ISTANBUL — Following a pair of interest rate hikes last year, Turkey’s Central Bank policymakers held rates steady Thursday, saying they would keep monetary policy tight for an “extended period” amid ongoing attempts to reel in the nation’s double-digit inflation.
In a statement Thursday, Bank’s Monetary Policy Committee announced it would keep its one-week repo rate at 17%, where it stood after two increases in November and December raised the benchmark rate by 675 basis points.
The committee said it would maintain a tight monetary policy stance “until strong indicators point to a permanent fall in inflation and price stability,” while leaving the door open to “additional monetary tightening” if needed.
Turkey’s lira rose about 1% on the news before settling around 7.37 per US dollar at 7 p.m. Istanbul time. In prior polling, most market analysts said they expected the outcome, and the decision bolsters Central Bank Gov. Naci Agbal’s credentials in overseeing mainstream policies that have gained favor with international investors.
Yet Turkey’s annual inflation remains stubbornly high, rising to 14.6% in December, well above the state’s 5% target. Selva Demiralp, a professor of economics at Koc University and director of the Koc University-TUSIAD Economic Research Forum, said Agbal has helped improve financial stability since his surprise appointment in November, but he added that Turkey’s economy was not “out of the woods yet” as investors are waiting to see whether tight monetary policies remain in place.
“Our journey toward the 5% inflation target is going to be a long and tiring one,” Demiralp told Al-Monitor, noting plenty of work lays ahead for the Central Bank in reestablishing its credibility and managing expectations.
Demiralp added, “It is harder to achieve this during the pandemic, but we don’t have much of a choice. Any premature easing would backfire and tighten financial conditions even further.”
High inflation coupled with the global economic slowdown sparked by the COVID-19 pandemic saw the Turkish lira lose about 20% of its value in 2020. The slide caused import prices to rise and sent food costs soaring by as much as 20.6% in Turkey, the highest among countries in the Organization for Economic Co-operation and Development.
Before a shake-up of Turkey’s economic management team in November, state banks spent billions in reserves to bolster the lira while avoiding higher interest rates. Such policies were reversed following the appointment of Agbal, who has since pledged to fight inflation with mainstream approaches while simplifying the Central Bank’s funding structure through the benchmark rate.
Eray Yucel, an economics department faculty member at Ankara’s Bilkent University, said Agbal has taken a more “hands-on” approach to policymaking than his predecessors. He said the decision to hold rates steady Thursday was likely a test to determine whether market sentiments were improving toward the Central Bank, noting many challenges lay ahead for Turkey’s economic recovery plans.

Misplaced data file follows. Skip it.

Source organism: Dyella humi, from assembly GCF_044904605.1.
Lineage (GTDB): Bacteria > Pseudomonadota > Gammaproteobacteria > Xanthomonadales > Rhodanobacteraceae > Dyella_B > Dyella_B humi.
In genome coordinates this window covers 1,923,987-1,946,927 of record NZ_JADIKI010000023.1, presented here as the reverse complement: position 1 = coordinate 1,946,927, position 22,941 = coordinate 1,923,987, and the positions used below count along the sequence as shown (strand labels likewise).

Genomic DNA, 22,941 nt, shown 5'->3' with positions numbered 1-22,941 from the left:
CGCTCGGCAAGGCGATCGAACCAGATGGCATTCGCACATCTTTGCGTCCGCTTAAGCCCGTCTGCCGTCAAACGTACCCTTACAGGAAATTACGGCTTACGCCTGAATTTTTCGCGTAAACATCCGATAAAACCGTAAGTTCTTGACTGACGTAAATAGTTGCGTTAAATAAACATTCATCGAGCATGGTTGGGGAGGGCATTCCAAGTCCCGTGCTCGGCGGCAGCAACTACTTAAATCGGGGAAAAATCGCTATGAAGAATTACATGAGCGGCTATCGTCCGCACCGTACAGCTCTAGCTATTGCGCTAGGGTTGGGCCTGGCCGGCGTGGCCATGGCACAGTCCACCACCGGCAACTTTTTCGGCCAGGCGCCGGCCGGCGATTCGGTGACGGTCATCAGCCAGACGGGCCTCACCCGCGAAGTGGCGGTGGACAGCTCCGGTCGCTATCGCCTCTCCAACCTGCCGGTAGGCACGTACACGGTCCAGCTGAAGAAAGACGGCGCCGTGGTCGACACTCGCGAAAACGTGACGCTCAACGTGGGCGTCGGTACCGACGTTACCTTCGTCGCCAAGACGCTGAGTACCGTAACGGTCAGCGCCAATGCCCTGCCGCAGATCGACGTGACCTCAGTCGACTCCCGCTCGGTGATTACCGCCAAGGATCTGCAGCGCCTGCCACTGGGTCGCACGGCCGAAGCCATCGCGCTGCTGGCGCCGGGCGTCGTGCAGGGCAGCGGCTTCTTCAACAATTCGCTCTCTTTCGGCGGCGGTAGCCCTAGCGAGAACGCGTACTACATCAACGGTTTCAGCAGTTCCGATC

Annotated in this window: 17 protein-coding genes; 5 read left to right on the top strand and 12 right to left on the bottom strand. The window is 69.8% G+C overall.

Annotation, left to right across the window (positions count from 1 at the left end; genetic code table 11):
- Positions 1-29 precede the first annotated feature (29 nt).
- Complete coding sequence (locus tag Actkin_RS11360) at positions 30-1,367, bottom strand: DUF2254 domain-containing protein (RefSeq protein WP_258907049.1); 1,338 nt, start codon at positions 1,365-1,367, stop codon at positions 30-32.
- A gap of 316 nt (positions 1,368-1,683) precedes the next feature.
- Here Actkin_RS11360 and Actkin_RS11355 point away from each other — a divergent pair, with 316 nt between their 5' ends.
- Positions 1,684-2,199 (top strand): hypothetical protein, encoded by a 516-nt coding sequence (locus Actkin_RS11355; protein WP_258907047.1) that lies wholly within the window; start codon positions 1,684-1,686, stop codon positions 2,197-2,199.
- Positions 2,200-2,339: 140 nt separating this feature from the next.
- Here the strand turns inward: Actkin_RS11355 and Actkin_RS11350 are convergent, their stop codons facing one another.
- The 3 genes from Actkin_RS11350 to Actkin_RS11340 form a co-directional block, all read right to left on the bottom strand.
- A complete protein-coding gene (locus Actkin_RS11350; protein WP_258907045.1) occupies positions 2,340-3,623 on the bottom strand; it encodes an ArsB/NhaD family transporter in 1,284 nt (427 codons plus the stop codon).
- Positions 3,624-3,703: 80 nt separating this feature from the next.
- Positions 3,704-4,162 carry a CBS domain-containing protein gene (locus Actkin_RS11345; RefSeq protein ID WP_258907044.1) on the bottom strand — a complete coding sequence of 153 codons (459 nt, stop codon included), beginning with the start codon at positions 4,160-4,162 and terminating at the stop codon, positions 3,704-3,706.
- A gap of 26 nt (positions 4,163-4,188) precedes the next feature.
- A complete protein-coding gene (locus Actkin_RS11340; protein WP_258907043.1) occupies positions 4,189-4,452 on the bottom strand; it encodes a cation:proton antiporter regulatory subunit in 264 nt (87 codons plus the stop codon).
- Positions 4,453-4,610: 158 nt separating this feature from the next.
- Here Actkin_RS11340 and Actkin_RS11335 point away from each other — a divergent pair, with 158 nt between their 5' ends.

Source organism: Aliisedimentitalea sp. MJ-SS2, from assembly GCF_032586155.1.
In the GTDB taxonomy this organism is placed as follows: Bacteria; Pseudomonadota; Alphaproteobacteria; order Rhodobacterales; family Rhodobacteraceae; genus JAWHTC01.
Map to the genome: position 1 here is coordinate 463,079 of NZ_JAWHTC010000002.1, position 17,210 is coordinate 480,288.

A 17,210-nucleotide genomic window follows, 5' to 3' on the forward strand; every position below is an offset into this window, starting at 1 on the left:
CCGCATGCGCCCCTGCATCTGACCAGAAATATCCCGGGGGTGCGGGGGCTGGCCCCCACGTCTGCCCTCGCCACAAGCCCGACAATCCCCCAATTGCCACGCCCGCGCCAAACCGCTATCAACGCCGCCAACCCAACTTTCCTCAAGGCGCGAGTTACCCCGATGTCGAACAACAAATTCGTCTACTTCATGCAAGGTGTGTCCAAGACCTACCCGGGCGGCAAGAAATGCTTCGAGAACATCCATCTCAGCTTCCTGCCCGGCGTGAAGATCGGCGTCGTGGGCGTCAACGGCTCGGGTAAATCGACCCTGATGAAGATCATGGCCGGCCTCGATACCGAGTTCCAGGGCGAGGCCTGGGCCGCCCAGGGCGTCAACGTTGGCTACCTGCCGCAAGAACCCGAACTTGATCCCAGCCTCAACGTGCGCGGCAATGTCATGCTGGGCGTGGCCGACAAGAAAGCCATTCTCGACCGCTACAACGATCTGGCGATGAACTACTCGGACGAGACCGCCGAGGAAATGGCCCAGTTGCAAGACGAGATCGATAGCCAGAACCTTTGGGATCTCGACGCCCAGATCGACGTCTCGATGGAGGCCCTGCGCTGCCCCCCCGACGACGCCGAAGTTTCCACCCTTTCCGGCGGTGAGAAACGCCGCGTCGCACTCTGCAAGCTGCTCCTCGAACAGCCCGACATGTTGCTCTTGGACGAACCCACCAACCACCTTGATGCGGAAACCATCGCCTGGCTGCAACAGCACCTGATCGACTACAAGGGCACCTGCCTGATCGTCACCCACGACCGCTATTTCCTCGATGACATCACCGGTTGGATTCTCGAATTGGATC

“A glance at international investment positions for Turkey reveals an increase in net liabilities … so this means the fragility of the Turkish economy against the global economy is still there,” Yucel told Al-Monitor.
Yucel said economic activity could strengthen in the coming months as COVID-19 vaccination campaigns are expected to ease social-distancing measures in Turkey and lift pressure off of some commercial sectors. Still, he expressed concern over the many nonperforming loans held by private companies, which have struggled to make payments with a weakened lira, as well as challenges in the revitalization of Turkey’s manufacturing sector.
Turkish President Recep Tayyip Erdogan also riled international investors during a speech Friday in which he reiterated his long-held stance against high interest rates, sending the lira sliding 1.7% before markets closed last week.
“Whether they listen or not, I’ll continue my struggle,” Erdogan told a group of business leaders. “There is one thing I believe in: We can’t achieve anything with high interest rates.”
Apart from concerns over political influence in Central Bank policy decisions, some analysts also question the accuracy of inflation data provided by the Turkish Statistical Institute (TurkStat). Wolfgango Piccoli, co-president and political risk analyst at Teneo Intelligence, said some observers believe the inflation rate could be double the official rate.
“The issue remains the lack of trust in TurkStat inflation data,” Piccoli told Al-Monitor.
He added, “Coming clean on the real inflation figure would, however, put the [Central Bank] and Erdogan in a tight spot, as they would have to hike interest rates significantly — a move that would bankrupt many of the heavily indebted firms in Turkey.”